While Cory is a car enthusiast through and through, there were some issues with carburetor adjustment and tuning that he was not comfortable with. It was clear that his daily driver would have benefited from some good old fashioned carb tuning and know how. A decent carb tuner can really make some serious horsepower in practically any engine, and that what Cory was lacking.
If you want to take advantage of fuel efficiency and are not worried about maximizing engine power to the ultimate ragged edge of the power window, or if you don’t have the skills in tuning a carburetor to the engine, this is where EFI units really shine.
MSD’s Ryden explained “The key goal of the Atomic EFI kit is to take a complicated system and make it simple to install, use and simple for a user to adjust if they make engine upgrades. Simplicity and looks were the overall goal, but it had to operate well for us to put the MSD name on it.”
MSD's Atomic EFI throttle body was exactly as advertised...a true bolt on replacement part. The throttle body easily bolts on to any square bore intake.
We set out to judge for ourselves the level of simplicity MSD’s new EFI kit was. If we know anything about the laws of automotive maintenance, many components that advertise bolt on replacement, aren’t.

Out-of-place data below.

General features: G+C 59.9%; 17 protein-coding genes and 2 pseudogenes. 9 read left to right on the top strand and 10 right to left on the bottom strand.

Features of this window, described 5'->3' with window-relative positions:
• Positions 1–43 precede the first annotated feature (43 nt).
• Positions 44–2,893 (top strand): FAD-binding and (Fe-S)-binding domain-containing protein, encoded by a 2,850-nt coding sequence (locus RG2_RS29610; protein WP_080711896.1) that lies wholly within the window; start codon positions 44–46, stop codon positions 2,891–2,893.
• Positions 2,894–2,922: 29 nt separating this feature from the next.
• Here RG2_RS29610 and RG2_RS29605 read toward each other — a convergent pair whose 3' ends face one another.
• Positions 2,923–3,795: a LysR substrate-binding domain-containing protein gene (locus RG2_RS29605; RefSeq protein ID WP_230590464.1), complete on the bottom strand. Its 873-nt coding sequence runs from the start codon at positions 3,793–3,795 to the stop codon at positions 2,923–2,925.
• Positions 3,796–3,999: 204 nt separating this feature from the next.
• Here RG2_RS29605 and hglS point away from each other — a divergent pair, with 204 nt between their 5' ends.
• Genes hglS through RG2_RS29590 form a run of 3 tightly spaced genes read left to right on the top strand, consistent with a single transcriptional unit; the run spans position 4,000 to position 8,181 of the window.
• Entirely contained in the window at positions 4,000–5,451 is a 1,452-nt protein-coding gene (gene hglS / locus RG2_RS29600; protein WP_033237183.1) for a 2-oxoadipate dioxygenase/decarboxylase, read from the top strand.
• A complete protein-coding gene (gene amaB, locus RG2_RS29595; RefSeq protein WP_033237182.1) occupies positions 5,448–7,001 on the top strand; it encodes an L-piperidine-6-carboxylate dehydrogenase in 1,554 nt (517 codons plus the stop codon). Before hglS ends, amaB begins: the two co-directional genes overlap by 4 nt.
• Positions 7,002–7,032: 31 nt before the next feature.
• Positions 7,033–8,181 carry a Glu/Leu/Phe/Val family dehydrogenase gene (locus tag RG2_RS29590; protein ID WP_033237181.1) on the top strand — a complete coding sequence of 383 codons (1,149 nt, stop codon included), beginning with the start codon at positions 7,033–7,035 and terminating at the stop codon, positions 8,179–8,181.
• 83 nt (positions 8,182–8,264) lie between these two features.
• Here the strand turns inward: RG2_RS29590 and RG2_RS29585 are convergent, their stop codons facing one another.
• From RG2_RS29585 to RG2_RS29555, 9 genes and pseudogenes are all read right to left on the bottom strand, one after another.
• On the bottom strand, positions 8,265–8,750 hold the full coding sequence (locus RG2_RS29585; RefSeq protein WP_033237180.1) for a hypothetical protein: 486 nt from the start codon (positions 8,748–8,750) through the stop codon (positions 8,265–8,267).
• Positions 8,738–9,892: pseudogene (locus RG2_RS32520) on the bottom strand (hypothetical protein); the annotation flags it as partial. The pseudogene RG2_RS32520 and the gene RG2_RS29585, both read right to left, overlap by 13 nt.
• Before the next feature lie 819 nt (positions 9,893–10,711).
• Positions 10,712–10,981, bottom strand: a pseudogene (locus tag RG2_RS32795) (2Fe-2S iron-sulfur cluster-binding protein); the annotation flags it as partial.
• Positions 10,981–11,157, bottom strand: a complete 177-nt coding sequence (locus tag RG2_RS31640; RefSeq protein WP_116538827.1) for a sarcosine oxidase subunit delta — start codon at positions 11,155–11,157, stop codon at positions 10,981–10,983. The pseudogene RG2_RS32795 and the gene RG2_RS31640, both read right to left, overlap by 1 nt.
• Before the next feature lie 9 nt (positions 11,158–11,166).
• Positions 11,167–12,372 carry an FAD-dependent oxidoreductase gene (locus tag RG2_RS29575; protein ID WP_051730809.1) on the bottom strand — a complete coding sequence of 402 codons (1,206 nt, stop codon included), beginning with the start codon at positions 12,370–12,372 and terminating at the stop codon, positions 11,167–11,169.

Opening the Atomic EFI conversion kit we took inventory, and for a system that monitors air temp, coolant temp, throttle temp, exhaust O2, manifold pressure, fuel pressure and throttle position…it looked like the kit was a little on the small side. As we inspected the throttle body and controllers, we noticed that MSD has ingeniously designed many of the sensors and fuel controls into the body of the unit.
Atomic EFI Master Kit (Part # 2900) Includes:
- 1,000 CFM Atomic throttle body
- Atomic EFI Power Module (With wide band O2 sensor)
- Hand held controller
- Standard Fuel kit for up to 525 hp (at the crank)
- Suggested retail: $2,290.00
EFI systems require several sensors that relay data to the ECU in order for the system to work. MSD engineers have incorporated most of the input sensors into the throttle body which makes the system compact and clean looking. A bottom view of the throttle body shows all the technology that is actually involved in the EFI system. Once installed, this is invisible to anyone looking under the hood.